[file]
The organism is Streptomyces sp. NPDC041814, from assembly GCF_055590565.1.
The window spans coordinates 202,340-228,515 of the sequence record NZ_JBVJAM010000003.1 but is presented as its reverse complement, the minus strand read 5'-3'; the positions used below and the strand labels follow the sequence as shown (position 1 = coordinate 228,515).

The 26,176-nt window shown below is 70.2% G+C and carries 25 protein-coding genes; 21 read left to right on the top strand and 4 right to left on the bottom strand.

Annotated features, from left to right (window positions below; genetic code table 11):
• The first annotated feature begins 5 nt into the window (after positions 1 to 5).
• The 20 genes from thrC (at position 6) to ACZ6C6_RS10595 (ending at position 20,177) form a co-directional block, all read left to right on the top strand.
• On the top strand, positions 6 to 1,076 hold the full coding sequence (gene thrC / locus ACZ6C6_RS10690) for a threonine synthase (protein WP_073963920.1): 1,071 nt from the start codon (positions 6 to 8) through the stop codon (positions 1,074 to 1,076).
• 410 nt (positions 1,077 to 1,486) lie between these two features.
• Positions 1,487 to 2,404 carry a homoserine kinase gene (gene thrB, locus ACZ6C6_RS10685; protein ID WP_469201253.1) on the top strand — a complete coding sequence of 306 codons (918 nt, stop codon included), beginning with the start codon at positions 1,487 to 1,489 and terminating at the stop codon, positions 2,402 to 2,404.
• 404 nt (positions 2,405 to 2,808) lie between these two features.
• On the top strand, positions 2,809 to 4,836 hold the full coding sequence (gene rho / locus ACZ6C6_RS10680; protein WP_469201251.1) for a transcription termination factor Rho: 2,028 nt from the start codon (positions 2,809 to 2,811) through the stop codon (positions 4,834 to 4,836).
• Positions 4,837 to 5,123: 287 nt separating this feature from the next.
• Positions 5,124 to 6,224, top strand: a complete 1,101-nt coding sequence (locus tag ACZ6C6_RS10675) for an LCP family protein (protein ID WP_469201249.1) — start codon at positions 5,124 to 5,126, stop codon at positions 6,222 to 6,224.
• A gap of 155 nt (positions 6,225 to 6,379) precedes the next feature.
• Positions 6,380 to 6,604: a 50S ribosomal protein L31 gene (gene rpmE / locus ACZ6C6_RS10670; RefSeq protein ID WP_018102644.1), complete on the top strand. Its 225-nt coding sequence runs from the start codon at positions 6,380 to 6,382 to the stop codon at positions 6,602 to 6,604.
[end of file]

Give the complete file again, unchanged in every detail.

The organism is Streptomyces sp. NPDC041814, from assembly GCF_055590565.1.
The window spans coordinates 202,340-228,515 of the sequence record NZ_JBVJAM010000003.1 but is presented as its reverse complement, the minus strand read 5'-3'; the positions used below and the strand labels follow the sequence as shown (position 1 = coordinate 228,515).

The 26,176-nt window shown below is 70.2% G+C and carries 25 protein-coding genes; 21 read left to right on the top strand and 4 right to left on the bottom strand.

Annotated features, from left to right (window positions below; genetic code table 11):
• The first annotated feature begins 5 nt into the window (after positions 1 to 5).
• The 20 genes from thrC (at position 6) to ACZ6C6_RS10595 (ending at position 20,177) form a co-directional block, all read left to right on the top strand.
• On the top strand, positions 6 to 1,076 hold the full coding sequence (gene thrC / locus ACZ6C6_RS10690) for a threonine synthase (protein WP_073963920.1): 1,071 nt from the start codon (positions 6 to 8) through the stop codon (positions 1,074 to 1,076).
• 410 nt (positions 1,077 to 1,486) lie between these two features.
• Positions 1,487 to 2,404 carry a homoserine kinase gene (gene thrB, locus ACZ6C6_RS10685; protein ID WP_469201253.1) on the top strand — a complete coding sequence of 306 codons (918 nt, stop codon included), beginning with the start codon at positions 1,487 to 1,489 and terminating at the stop codon, positions 2,402 to 2,404.
• 404 nt (positions 2,405 to 2,808) lie between these two features.
• On the top strand, positions 2,809 to 4,836 hold the full coding sequence (gene rho / locus ACZ6C6_RS10680; protein WP_469201251.1) for a transcription termination factor Rho: 2,028 nt from the start codon (positions 2,809 to 2,811) through the stop codon (positions 4,834 to 4,836).
• Positions 4,837 to 5,123: 287 nt separating this feature from the next.
• Positions 5,124 to 6,224, top strand: a complete 1,101-nt coding sequence (locus tag ACZ6C6_RS10675) for an LCP family protein (protein ID WP_469201249.1) — start codon at positions 5,124 to 5,126, stop codon at positions 6,222 to 6,224.
• A gap of 155 nt (positions 6,225 to 6,379) precedes the next feature.
• Positions 6,380 to 6,604: a 50S ribosomal protein L31 gene (gene rpmE / locus ACZ6C6_RS10670; RefSeq protein ID WP_018102644.1), complete on the top strand. Its 225-nt coding sequence runs from the start codon at positions 6,380 to 6,382 to the stop codon at positions 6,602 to 6,604.